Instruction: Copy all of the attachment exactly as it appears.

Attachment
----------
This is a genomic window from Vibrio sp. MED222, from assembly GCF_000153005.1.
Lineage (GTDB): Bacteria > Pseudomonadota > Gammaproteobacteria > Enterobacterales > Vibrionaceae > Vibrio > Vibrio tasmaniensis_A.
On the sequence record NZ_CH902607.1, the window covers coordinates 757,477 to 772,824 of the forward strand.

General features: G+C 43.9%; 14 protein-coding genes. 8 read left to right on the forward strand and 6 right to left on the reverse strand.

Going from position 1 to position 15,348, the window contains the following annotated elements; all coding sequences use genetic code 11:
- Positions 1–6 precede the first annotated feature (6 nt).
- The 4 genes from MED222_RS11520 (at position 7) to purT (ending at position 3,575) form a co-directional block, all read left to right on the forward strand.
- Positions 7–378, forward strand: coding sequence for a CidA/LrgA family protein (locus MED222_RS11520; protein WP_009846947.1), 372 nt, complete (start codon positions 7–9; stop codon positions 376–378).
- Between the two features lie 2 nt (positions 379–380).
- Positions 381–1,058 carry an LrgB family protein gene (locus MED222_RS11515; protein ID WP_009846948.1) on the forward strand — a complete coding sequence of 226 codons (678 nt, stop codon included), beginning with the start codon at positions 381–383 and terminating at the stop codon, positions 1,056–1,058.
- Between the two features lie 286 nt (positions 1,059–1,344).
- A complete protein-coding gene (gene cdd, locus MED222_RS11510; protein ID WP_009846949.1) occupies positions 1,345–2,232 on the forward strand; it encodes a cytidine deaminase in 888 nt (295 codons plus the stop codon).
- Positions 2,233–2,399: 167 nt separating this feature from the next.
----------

This is a genomic window from Vibrio sp. MED222, from assembly GCF_000153005.1.
Lineage (GTDB): Bacteria > Pseudomonadota > Gammaproteobacteria > Enterobacterales > Vibrionaceae > Vibrio > Vibrio tasmaniensis_A.
On the sequence record NZ_CH902607.1, the window covers coordinates 757,477 to 772,824 of the forward strand.

General features: G+C 43.9%; 14 protein-coding genes. 8 read left to right on the forward strand and 6 right to left on the reverse strand.

Going from position 1 to position 15,348, the window contains the following annotated elements; all coding sequences use genetic code 11:
- Positions 1–6 precede the first annotated feature (6 nt).
- The 4 genes from MED222_RS11520 (at position 7) to purT (ending at position 3,575) form a co-directional block, all read left to right on the forward strand.
- Positions 7–378, forward strand: coding sequence for a CidA/LrgA family protein (locus MED222_RS11520; protein WP_009846947.1), 372 nt, complete (start codon positions 7–9; stop codon positions 376–378).
- Between the two features lie 2 nt (positions 379–380).
- Positions 381–1,058 carry an LrgB family protein gene (locus MED222_RS11515; protein ID WP_009846948.1) on the forward strand — a complete coding sequence of 226 codons (678 nt, stop codon included), beginning with the start codon at positions 381–383 and terminating at the stop codon, positions 1,056–1,058.
- Between the two features lie 286 nt (positions 1,059–1,344).
- A complete protein-coding gene (gene cdd, locus MED222_RS11510; protein ID WP_009846949.1) occupies positions 1,345–2,232 on the forward strand; it encodes a cytidine deaminase in 888 nt (295 codons plus the stop codon).
- Positions 2,233–2,399: 167 nt separating this feature from the next.